By Bob Zeidman, Zeidman Consulting
May 09, 2007 -- pldesignline.com
This article examines different options for putting a real-time operating system (RTOS) on a system on a chip (SoC). There are basically three options:
- Purchase an off-the-shelf RTOS
- Write your own RTOS
- Use a software synthesis tool to automatically generate an RTOS.
If you purchase one, what is available and what are the tradeoffs? If you write your own, which issues will you need to take into account? If you synthesize one, what tools are available and how do they work?
What is a system-on-a-chip?
The definition of a system on a chip (SoC) varies somewhat, depending on the use. One definition is a chip that is so large – contains so many logic gates – that it takes the place of an entire system that would have taken an entire PCB full of chips only a few years ago. For the purposes of this article, however, we will use the definition that a programmable SoC – which may be implemented as a custom ASIC or using an off-the-shelf FPGA – must include a microprocessor.
What is an RTOS?
A good place to start is to define a real-time operating system. The book Real-Time Concepts for Embedded Systems, by Qing Li with Caroline Yao, defines an RTOS as: "a program that schedules execution in a timely manner, manages system resources, and provides a consistent foundation for developing application code."
The key differentiator between any old operating system and a real-time operating system is the term "timely." Of course, this vague adjective leaves lots of wiggle room. Rather than "timely," it might be better to say "within specified time constraints." An RTOS has specific time constraints that a desktop PC does not. For example, when you click on an icon, it may take seconds (or, unfortunately even minutes) to start the execution of a program while a disk cleanup operation or a virus scan is occurring in the background. By comparison, when you step on your brake pedal in your car, you can't have the operating system finish a disk scan before the brakes are activated. In this case the brakes must activate within a specific time, so the OS in your car must be a real-time OS.
The example of the braking system in a car is more precisely what is called a hard RTOS. This means that the time between pressing the brake pedal and the time that the brakes are engaged must have an absolute worst-case time, or latency. A hard RTOS has time constraints that must be met under any and all conditions for certain tasks. By comparison, a soft RTOS can usually respond within a certain time, though under some conditions there may be further, unpredictable delay. For example, a vending machine company may have surveys showing that customers want their candy bars within 2 seconds of pressing the button, but if one out of every thousand customers has to wait 10 seconds, there will be no catastrophic results (other than a swift kick to the machine).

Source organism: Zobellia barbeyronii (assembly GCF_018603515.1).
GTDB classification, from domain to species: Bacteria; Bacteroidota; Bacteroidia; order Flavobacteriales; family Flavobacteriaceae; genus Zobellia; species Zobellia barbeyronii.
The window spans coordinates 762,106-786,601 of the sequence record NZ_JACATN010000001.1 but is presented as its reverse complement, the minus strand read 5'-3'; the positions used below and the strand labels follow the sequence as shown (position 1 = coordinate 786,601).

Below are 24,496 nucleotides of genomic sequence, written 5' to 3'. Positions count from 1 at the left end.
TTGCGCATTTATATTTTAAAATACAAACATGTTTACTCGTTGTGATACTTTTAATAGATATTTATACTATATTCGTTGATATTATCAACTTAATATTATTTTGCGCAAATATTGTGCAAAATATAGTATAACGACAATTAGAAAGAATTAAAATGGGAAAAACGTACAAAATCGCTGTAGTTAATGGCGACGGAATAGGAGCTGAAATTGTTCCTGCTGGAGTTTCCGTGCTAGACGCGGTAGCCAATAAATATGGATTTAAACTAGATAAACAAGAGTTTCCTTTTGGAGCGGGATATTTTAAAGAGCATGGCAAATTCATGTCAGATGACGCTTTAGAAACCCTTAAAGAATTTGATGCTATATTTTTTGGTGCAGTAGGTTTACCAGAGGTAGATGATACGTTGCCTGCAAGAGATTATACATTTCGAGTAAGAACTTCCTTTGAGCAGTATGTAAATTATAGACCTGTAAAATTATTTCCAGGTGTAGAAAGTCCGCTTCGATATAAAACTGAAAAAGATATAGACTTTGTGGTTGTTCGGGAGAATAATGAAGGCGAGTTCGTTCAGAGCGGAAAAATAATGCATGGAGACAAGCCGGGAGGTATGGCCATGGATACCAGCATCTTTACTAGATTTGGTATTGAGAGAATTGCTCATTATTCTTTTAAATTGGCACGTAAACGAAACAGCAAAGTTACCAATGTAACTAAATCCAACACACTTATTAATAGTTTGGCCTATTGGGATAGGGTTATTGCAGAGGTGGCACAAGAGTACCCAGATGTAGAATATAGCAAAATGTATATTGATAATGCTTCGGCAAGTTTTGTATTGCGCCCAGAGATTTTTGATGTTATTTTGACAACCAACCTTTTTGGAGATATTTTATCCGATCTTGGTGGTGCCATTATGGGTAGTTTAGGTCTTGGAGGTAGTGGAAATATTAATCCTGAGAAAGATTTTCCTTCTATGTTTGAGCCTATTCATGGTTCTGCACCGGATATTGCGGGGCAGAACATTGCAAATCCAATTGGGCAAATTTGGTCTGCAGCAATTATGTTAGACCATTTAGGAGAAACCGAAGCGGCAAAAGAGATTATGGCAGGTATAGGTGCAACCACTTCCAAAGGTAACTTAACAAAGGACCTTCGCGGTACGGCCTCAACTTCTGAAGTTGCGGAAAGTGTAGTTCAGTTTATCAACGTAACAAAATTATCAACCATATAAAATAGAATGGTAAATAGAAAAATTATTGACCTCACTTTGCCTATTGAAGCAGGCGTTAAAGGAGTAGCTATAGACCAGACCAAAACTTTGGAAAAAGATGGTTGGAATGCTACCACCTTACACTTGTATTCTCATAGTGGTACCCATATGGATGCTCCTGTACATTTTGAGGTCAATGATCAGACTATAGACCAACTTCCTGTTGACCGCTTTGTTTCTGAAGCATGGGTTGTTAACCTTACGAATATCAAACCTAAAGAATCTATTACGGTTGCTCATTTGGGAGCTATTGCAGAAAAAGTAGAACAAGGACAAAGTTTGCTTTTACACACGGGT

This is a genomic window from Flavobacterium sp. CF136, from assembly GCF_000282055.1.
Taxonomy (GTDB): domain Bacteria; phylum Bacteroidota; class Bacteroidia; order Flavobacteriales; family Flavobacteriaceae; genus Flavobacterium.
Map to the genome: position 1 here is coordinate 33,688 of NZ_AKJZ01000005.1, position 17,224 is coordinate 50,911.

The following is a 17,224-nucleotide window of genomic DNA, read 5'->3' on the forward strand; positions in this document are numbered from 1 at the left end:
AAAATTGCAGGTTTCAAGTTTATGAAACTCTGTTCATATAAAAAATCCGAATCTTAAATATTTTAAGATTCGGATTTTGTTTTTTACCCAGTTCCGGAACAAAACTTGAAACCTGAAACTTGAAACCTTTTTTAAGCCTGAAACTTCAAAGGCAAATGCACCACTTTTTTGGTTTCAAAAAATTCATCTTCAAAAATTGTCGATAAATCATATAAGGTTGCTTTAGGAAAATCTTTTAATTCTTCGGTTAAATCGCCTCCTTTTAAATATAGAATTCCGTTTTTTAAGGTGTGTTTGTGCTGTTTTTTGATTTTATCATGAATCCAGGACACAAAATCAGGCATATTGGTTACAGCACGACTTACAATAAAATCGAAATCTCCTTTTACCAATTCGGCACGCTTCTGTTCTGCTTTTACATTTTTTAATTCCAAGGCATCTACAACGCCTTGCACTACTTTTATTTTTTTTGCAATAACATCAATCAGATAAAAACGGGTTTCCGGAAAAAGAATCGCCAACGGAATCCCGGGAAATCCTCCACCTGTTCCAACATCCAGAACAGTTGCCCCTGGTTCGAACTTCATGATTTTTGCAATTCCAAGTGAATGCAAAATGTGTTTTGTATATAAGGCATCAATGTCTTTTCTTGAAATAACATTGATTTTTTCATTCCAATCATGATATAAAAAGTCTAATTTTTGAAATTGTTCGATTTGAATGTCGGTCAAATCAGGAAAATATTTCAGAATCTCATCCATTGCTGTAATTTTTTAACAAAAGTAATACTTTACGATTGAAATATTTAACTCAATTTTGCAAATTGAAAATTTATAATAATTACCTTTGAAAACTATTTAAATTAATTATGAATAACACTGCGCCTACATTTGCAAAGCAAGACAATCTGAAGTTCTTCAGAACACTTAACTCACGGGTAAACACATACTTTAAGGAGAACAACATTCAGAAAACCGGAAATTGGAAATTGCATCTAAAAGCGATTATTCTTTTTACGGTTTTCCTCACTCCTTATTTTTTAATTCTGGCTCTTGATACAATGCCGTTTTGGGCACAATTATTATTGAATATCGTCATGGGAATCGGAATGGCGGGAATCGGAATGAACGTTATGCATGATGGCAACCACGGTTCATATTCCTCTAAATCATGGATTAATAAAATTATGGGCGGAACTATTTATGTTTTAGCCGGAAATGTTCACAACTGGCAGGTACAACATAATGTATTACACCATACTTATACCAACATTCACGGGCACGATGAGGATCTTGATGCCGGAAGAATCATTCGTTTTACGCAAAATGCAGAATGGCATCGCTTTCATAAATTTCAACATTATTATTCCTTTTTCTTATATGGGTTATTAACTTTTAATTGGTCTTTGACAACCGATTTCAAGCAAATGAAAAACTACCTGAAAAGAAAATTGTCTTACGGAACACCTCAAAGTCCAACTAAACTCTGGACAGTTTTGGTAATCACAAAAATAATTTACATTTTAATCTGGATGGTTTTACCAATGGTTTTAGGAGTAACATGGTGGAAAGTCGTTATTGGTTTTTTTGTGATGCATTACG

The book goes on to say that: "in some applications, an RTOS comprises only a kernel, which is the core supervisory software that provides minimal logic, scheduling, and resource management algorithms. . . On the other hand, an RTOS can be a combination of various modules, including the kernel, a file system, networking protocol stacks, and other components required for a particular application. . ."
This definition illustrates one of the problems in defining an RTOS. Some people refer to the kernel, the basic task scheduler, as the RTOS while others refer to the kernel plus hardware drivers plus services as the RTOS. Those who followed the Microsoft anti-trust legal proceedings will remember that this same question came up there. When Microsoft added a file editor and a calculator and – specifically – a Web browser, did these constitute applications on top of the operating system, as the government insisted, or did they constitute additional functionality for the OS as Microsoft insisted? The answer is not simple and many reasonable people continue to disagree. For our purposes, we will refer to the RTOS as simply the task manager or kernel. The drivers and applications, though very important, will be considered to be separate.
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